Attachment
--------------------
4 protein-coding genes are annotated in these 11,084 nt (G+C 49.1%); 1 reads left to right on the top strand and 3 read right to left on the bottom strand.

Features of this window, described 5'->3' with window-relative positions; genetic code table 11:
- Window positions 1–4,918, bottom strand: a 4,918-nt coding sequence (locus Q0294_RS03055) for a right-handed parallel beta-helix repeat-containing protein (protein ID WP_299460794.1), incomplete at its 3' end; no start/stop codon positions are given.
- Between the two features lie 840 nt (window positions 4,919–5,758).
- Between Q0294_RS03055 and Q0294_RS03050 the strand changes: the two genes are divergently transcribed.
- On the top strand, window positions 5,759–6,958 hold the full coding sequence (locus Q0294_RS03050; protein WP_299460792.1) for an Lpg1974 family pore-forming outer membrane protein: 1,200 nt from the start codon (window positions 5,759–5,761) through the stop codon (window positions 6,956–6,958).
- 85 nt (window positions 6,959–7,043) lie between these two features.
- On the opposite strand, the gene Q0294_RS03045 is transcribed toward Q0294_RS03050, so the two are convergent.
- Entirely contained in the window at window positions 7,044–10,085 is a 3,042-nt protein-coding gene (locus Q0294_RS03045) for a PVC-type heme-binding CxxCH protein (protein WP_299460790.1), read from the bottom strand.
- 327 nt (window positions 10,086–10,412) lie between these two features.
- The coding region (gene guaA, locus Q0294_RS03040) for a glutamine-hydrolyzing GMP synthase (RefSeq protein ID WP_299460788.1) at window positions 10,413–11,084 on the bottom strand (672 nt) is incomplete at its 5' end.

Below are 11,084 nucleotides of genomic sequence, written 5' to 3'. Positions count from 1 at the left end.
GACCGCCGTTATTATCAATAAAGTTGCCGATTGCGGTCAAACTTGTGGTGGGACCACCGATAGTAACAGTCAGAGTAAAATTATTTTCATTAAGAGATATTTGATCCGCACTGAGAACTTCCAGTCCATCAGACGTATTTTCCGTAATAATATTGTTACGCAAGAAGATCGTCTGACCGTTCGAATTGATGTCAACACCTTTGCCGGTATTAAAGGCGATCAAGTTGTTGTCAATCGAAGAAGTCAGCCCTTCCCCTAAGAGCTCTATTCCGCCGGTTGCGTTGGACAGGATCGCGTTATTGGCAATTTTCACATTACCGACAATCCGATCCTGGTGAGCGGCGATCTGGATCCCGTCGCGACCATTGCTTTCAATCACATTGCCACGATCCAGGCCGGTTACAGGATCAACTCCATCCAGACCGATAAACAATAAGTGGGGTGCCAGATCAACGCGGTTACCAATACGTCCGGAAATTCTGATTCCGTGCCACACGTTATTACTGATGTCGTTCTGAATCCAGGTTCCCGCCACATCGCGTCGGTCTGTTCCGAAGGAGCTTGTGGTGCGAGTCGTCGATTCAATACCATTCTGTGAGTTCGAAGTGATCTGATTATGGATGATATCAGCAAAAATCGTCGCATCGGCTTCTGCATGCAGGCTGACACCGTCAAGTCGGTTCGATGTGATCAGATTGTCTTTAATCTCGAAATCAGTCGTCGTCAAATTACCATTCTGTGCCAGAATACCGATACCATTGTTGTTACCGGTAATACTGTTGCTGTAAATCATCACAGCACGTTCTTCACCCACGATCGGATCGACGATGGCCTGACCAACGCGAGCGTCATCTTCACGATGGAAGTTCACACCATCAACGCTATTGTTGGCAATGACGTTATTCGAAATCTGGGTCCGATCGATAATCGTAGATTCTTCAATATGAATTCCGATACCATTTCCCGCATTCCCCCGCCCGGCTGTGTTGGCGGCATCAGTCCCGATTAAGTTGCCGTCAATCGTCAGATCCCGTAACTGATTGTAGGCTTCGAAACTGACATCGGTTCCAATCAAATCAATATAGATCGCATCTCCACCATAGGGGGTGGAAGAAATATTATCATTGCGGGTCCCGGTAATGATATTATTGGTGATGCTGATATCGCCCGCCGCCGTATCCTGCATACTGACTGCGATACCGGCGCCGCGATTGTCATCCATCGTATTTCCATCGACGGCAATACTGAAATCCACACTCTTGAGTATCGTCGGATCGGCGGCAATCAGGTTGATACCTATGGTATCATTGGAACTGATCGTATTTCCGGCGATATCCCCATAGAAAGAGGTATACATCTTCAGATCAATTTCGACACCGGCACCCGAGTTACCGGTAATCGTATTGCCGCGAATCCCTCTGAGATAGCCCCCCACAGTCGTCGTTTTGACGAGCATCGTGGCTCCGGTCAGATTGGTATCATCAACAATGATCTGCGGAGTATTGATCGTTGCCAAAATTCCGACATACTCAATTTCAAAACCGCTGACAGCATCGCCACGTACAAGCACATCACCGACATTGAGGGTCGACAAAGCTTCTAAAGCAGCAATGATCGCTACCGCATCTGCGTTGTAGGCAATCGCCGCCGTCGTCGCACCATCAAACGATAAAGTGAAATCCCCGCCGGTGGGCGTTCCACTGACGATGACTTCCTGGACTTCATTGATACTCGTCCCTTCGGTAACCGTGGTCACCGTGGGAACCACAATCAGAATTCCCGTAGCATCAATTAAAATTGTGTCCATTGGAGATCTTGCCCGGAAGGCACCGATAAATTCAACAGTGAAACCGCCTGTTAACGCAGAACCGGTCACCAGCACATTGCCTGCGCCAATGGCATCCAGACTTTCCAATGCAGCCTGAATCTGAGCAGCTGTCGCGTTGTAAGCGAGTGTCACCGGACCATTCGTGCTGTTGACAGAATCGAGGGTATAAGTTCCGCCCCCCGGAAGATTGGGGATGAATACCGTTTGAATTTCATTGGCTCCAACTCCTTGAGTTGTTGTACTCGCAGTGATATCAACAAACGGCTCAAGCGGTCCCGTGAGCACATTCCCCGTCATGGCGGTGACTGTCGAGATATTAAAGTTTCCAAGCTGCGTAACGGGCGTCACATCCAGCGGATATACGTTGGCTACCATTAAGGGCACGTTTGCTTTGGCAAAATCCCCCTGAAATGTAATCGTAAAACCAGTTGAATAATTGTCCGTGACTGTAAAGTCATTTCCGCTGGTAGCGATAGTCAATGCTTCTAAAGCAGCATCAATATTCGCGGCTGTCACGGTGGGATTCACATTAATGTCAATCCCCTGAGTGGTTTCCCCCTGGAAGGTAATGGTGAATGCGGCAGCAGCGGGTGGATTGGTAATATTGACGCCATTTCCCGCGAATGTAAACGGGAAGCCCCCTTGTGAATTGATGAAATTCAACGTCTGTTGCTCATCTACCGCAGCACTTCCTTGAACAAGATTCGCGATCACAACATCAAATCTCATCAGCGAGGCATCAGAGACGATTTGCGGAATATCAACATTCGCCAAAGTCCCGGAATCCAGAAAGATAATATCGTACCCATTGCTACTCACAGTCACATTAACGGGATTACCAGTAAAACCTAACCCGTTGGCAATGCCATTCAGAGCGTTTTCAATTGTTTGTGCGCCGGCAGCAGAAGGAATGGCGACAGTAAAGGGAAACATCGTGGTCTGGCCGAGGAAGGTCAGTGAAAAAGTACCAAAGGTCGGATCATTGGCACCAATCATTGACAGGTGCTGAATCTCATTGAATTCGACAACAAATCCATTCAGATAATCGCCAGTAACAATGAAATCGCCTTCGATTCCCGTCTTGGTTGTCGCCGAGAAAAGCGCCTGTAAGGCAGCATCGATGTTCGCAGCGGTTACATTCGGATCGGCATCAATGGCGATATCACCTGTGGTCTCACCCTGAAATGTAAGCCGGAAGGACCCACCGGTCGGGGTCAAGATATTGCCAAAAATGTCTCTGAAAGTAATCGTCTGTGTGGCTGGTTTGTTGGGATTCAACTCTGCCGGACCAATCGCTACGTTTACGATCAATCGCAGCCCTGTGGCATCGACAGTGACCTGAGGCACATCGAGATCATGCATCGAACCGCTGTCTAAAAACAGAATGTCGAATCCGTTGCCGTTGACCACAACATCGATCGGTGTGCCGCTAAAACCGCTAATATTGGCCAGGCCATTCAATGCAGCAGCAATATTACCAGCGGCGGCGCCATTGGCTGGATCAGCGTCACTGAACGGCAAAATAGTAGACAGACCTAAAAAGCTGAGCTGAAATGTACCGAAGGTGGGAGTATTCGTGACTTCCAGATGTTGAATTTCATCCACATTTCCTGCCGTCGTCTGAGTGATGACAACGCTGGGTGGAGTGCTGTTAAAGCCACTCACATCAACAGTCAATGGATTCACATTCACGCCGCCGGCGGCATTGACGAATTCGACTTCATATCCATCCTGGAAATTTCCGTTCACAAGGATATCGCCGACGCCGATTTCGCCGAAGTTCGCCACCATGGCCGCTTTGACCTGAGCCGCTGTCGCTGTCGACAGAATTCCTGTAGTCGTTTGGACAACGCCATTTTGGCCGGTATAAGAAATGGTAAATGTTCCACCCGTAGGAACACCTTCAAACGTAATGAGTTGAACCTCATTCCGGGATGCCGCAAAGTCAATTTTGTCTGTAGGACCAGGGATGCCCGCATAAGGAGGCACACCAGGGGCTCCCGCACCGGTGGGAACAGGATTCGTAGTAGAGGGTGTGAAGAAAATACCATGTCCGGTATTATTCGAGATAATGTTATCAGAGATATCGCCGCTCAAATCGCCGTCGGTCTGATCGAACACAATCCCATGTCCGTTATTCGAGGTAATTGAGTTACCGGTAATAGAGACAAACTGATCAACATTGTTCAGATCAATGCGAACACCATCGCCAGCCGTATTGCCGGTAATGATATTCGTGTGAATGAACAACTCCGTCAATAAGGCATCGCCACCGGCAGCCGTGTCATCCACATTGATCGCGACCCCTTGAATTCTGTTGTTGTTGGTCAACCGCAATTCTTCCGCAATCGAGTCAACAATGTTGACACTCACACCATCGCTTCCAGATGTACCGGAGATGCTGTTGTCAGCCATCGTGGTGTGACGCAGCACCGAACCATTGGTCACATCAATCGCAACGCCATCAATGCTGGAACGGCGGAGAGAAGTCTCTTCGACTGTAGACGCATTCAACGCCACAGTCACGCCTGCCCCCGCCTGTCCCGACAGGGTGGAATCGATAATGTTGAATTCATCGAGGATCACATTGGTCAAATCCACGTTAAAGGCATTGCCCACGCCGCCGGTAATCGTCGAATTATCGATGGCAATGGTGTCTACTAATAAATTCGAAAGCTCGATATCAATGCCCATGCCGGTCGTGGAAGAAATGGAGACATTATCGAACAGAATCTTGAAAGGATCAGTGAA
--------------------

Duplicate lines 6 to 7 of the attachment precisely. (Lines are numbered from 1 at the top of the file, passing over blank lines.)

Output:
- On the top strand, window positions 5,759–6,958 hold the full coding sequence (locus Q0294_RS03050; protein WP_299460792.1) for an Lpg1974 family pore-forming outer membrane protein: 1,200 nt from the start codon (window positions 5,759–5,761) through the stop codon (window positions 6,956–6,958).
- 85 nt (window positions 6,959–7,043) lie between these two features.